The shower curtain and/or washcloths are missing. These were complaints I heard from a few people after the first sailings of Seaside. Some of the bathrooms are apparently patterned more after those in Europe, where it’s not uncommon for the entire bathroom to be part of the “shower room” with no curtains or glass doors separating it from the rest. (I say “apparently” because the bathroom in my Yacht Club deluxe suite did have a glass door). Another tad of culture shock comes from the fact that most European hotels (as opposed to American chains in Europe) don’t provide washcloths. Don’t believe me? Just do a web search for “washcloths in Europe” and sit back and peruse the wailing and weeping and gnashing of teeth on the travel forums. However, once again this wasn’t an issue in the Yacht Club. There were washcloths already waiting for me in my YC1 stateroom on Seaside, and I’ve heard from others that although their cabins didn’t have them, the stewards brought them some if they asked for them.
No standup comedians. I guess the comedy shows are important to some people, judging by the long lines to get into them on Carnival cruises. I have never been big on canned comedy acts, and I stopped going years ago, when most (not all) of the comedians stopped engaging in clever word play and started focusing on adolescent bathroom humor, denigration of political figures and those who vote for them, and/or the mistaken belief that dropping the “F bomb” into every sentence automatically makes their material hilarious when there’s no real joke there. So as you might guess, I didn’t miss or even notice the absence of the standup comics. Seaside does have an improv show – about which I heard one person complain (in apparent sincerity) that “they seemed to be just making it up as they go along.” Now that’s funny.
No hairy chest contests and similar so-called “fun ship” attributes. All I can say to that is “thank goodness.”
Bottom line: MSC is a European cruise line. Those who are used to or want “the American way” seem to be the ones who are complaining. Many of the crew likely came from European ships and are used to serving people of that culture. These are not “things wrong with the ship.” These are cultural differences. I and some others want to sail on MSC precisely because we want that European experience. Folks really need to research a cruise line before booking, and determine whether it fits in with what they as individuals or families want from a vacation.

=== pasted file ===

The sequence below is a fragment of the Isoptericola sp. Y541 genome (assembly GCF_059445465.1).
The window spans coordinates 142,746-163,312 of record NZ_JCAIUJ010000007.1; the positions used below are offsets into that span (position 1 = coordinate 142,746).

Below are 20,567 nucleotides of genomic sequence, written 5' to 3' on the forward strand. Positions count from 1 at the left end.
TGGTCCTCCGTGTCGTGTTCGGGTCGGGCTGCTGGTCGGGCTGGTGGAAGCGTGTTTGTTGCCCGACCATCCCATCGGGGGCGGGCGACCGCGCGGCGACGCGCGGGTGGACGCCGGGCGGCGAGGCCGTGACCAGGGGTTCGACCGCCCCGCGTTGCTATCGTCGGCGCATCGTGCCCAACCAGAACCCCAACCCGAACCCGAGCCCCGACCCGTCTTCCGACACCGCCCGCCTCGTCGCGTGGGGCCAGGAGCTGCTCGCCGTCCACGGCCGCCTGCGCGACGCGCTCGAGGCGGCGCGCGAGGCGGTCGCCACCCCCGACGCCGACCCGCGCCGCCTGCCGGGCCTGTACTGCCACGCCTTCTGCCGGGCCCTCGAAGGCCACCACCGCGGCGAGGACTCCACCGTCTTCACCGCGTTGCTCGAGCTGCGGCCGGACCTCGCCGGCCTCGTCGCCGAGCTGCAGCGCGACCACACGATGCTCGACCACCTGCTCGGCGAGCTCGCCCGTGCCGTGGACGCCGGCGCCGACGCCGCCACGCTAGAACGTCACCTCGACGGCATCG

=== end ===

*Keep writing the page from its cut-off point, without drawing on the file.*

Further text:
Sailing on a European/Italian line and complaining about European/Italian practices and customs is like sailing on Carnival and complaining about the party, party atmosphere or the hairy chest contests, or sailing on Cunard and complaining about having to dress up for dinner.
Now, did some people have legitimate complaints about the Seaside? Of course. As with any ship or any large building on land, there will always be some problems. Some unlucky people had toilets that stopped up (I can’t count the number of times that’s happened to me in hotels). Some were the victims of human or computer error that resulted in their billing being messed up, or items for which they had pre-paid not being credited. Some ran across staff members who were in a hurry, or having a bad day, or just not as nice as most – when you have well over a thousand staff members, there are bound to be a few who aren’t smiling, accommodating, and competent all of the time.
But that’s not unique to the Seaside, or MSC, or cruise ships. Life is imperfect, the people we encounter while going about it are imperfect. Where there’s a cruise, there will be complaints – even from those paying tens of thousands on Regent, Oceania, and Cunard. Where there’s a cruise ship, there will be problems. Where there are human beings, there will be “issues.” Because all people don’t like the same things. Because all cultures don’t do things the same way. Because we’re all subject to moods, to luck, to priorities that aren’t the same as someone else’s. Because “stuff happens.”
And it’s all subjective. I’ve been on cruises where everything went smoothly and the experience was almost magical, and heard others on that same cruise moan about what a lousy time they had. I’ve been on cruises that didn’t go so well (for me), where I felt the food was mediocre and the service was lacking and everything just seemed determined to go wrong, and read glowing reviews from others on the same cruise who christened it their best ever.